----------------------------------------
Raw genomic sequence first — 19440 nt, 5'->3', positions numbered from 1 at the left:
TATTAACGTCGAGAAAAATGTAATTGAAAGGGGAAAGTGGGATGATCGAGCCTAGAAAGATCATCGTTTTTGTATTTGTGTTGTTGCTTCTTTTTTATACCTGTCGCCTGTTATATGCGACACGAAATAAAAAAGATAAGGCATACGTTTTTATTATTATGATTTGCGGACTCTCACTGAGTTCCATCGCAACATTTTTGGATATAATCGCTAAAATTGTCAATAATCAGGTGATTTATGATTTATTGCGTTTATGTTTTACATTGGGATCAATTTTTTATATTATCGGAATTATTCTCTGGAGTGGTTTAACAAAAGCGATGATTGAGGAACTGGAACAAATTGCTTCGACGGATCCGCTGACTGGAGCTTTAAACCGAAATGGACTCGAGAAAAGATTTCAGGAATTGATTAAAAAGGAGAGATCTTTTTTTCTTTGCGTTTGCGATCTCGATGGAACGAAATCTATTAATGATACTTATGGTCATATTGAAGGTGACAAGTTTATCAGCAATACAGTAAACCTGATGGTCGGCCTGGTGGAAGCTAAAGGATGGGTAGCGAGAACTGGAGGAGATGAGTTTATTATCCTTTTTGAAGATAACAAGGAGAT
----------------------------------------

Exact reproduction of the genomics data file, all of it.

Raw genomic sequence first — 19440 nt, 5'->3', positions numbered from 1 at the left:
TATTAACGTCGAGAAAAATGTAATTGAAAGGGGAAAGTGGGATGATCGAGCCTAGAAAGATCATCGTTTTTGTATTTGTGTTGTTGCTTCTTTTTTATACCTGTCGCCTGTTATATGCGACACGAAATAAAAAAGATAAGGCATACGTTTTTATTATTATGATTTGCGGACTCTCACTGAGTTCCATCGCAACATTTTTGGATATAATCGCTAAAATTGTCAATAATCAGGTGATTTATGATTTATTGCGTTTATGTTTTACATTGGGATCAATTTTTTATATTATCGGAATTATTCTCTGGAGTGGTTTAACAAAAGCGATGATTGAGGAACTGGAACAAATTGCTTCGACGGATCCGCTGACTGGAGCTTTAAACCGAAATGGACTCGAGAAAAGATTTCAGGAATTGATTAAAAAGGAGAGATCTTTTTTTCTTTGCGTTTGCGATCTCGATGGAACGAAATCTATTAATGATACTTATGGTCATATTGAAGGTGACAAGTTTATCAGCAATACAGTAAACCTGATGGTCGGCCTGGTGGAAGCTAAAGGATGGGTAGCGAGAACTGGAGGAGATGAGTTTATTATCCTTTTTGAAGATAACAAGGAGAT